Introduction

The plastic industry in India started as early as 1957 and since then the industry has been booming and developing significantly, with the country a top exporter of plastic products worldwide. The industry manufactures and exports a variety of raw materials, laminates, electronic accessories, medical ware, and consumer goods. These plastic products are exported to more than 150 countries, mainly throughout Europe, Africa, and Asia.

Over the past few years, the demand for plastic products has increased dramatically and before the ban was imposed by the government, India’s plastic industry saw an exponential growth of 13% annually. The domestic demand and consumption rate of plastic and allied products also increased to 16%.

In-spite of India’s population and rate of unemployment, the plastic industry in India had reported of problems with labor shortages. This led to an increased amount of investment in manufacturing technology such as automation and conveyor belt systems.

The Numbers:

As per the UN Environment Programme, the world is adding 300 million tonnes of plastic waste every year to the accumulated pile of about 7 billion tonnes.

An estimated 11 million metric tonnes of plastic are entering the world’s oceans every year, and without urgent action, this number is set to increase to 23-37 million tonnes by 2040.

Statistics indicate that about 60% of Plastic waste in India is collected, which means the remaining 40% or 10,376 tons remain uncollected. The most common reason for plastic waste escaping the reuse/recycling route is ignorance. Now is the time to decide how plastic waste must be handled and the sharing of knowledge on what kinds of plastic waste are being produced is essential.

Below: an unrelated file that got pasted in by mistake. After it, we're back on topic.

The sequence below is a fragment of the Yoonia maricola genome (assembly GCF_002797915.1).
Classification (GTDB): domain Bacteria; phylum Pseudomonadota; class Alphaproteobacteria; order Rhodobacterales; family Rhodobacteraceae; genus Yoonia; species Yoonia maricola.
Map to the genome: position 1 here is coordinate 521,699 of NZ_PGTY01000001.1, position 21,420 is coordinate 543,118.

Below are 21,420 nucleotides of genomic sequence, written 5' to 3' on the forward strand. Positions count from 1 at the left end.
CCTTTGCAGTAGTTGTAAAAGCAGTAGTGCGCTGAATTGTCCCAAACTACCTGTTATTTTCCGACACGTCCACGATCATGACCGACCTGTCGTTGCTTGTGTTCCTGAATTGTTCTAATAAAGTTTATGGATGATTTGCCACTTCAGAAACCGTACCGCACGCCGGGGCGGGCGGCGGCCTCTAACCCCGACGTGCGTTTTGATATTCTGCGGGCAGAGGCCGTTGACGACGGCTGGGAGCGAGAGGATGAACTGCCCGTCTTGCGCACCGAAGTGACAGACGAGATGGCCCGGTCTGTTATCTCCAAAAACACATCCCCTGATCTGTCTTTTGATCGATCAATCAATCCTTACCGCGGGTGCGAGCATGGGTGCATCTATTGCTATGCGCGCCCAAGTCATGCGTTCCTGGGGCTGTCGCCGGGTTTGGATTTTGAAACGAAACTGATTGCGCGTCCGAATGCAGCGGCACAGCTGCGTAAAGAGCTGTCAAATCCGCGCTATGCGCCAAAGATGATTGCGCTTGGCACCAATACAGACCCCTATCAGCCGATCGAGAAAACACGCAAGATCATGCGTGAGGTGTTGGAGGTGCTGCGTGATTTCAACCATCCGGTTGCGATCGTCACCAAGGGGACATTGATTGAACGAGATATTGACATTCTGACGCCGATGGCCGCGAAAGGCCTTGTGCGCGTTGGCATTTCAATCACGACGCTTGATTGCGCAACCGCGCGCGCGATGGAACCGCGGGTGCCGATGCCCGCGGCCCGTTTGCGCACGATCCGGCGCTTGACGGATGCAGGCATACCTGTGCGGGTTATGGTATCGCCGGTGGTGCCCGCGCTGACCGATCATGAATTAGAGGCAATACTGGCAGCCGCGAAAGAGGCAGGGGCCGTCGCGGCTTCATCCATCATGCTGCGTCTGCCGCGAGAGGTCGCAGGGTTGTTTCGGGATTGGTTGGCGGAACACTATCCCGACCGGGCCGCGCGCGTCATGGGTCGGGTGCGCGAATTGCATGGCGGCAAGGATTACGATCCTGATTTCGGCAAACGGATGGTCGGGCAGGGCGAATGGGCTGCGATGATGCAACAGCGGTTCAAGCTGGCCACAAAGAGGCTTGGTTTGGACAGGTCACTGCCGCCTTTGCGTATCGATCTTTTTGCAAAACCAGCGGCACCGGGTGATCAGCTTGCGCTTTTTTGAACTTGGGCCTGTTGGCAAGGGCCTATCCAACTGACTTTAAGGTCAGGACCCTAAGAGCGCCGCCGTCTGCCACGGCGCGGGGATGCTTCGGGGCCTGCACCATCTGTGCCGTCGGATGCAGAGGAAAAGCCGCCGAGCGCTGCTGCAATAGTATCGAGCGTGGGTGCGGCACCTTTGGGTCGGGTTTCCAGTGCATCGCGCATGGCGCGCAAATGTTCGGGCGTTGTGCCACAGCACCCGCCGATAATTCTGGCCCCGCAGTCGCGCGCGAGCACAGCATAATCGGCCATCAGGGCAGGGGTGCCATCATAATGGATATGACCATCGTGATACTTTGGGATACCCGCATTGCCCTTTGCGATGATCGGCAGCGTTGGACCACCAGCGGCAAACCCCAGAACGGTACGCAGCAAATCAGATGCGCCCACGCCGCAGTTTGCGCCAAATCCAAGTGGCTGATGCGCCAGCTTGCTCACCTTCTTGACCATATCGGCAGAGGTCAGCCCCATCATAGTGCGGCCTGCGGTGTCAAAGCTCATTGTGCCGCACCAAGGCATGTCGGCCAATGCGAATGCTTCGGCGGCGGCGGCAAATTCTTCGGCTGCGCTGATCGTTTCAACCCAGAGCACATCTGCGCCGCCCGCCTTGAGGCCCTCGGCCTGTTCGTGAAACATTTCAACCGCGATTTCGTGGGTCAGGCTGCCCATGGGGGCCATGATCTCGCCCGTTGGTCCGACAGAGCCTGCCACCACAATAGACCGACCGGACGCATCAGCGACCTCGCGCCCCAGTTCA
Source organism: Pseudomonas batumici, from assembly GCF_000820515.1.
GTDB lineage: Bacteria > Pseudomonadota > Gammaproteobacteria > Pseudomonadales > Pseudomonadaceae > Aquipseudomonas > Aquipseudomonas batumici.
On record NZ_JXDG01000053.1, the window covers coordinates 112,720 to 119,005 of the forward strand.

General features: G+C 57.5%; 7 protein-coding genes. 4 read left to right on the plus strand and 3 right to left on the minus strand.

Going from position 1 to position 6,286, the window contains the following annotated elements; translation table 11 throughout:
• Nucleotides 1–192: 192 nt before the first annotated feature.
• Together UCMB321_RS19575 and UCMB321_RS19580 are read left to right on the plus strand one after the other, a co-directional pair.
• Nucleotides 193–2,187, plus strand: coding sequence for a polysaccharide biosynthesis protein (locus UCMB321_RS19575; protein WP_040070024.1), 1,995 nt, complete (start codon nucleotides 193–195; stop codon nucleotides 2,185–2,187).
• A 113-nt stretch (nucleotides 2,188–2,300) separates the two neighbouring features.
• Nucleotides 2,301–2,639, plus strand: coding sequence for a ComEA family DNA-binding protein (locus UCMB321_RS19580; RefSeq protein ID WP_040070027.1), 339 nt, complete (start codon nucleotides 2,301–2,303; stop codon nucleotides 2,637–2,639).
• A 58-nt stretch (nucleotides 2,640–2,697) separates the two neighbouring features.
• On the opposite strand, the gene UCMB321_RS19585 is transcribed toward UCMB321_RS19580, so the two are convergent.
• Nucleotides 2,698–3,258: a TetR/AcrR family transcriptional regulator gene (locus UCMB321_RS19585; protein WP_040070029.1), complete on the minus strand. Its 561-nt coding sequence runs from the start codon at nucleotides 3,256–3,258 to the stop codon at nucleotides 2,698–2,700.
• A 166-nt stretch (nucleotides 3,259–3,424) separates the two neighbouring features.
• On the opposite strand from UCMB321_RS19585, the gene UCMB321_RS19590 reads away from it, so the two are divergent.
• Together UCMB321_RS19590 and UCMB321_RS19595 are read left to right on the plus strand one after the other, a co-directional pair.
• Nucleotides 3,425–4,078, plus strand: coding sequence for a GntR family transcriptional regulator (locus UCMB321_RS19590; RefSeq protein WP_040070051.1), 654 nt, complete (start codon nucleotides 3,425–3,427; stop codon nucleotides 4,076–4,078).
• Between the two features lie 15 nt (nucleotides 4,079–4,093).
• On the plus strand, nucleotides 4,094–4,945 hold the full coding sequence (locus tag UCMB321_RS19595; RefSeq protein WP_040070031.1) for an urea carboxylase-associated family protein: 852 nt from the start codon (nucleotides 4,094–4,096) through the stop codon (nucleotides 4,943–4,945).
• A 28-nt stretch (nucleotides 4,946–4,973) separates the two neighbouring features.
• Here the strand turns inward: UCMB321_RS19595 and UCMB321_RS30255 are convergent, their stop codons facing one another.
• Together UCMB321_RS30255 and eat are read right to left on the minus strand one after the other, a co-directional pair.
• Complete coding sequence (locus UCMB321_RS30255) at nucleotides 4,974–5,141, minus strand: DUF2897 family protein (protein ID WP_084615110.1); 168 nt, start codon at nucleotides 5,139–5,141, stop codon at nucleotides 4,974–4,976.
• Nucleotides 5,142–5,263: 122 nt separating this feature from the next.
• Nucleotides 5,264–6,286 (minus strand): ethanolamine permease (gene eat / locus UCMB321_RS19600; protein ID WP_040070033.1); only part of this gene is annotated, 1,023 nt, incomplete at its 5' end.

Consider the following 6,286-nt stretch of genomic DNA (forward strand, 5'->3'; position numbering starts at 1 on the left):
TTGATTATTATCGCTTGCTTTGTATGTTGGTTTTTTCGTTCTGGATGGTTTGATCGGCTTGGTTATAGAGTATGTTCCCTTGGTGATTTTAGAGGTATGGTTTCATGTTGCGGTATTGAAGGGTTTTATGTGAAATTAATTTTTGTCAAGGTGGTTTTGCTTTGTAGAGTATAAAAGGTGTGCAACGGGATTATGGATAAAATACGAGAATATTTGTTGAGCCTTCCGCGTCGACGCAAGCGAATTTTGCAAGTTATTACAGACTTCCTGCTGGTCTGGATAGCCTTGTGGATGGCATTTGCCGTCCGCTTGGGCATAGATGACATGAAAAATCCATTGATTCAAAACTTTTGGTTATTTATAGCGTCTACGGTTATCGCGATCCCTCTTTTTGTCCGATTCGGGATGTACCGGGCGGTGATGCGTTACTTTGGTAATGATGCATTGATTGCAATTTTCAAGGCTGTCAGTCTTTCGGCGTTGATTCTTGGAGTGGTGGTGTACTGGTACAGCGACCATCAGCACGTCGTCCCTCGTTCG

The Change:

In June 2018, the Indian Prime Minister announced that the country will eliminate all Single-Use Plastic (SUP) items by the end of 2022.

In order to take such action into effect, the India’s Ministry of Environment, Forest and Climate Change (MOEFCC) made amendments in the Plastic Waste Management Rules of 2016 to fast-track the elimination of single-use plastics, promote alternatives and also laid down guidelines on Extended Producer Responsibility (EPR) for plastic packaging. The draft of the amendment was published and was open for a period of 60 days for public comments, following on from which the Indian government passed the Plastic Waste Management (Amendment) Rules of 2022.

The first rule mandates that non-woven plastic take-away bags must be at least 75 microns thick by September 30th, 2021, and 120 microns by December 31st, 2022 as thicker bags are meant to encourage reuse.

The Union Government also banned the use of certain Single-use Plastic items with effect from July 1st, 2022. As per the gazette notification, the MOEFCC has prohibited the manufacture, import, stocking, distribution, sale and use of the following single-use plastic, including polystyrene and expanded polystyrene, commodities in a phase-wise manner.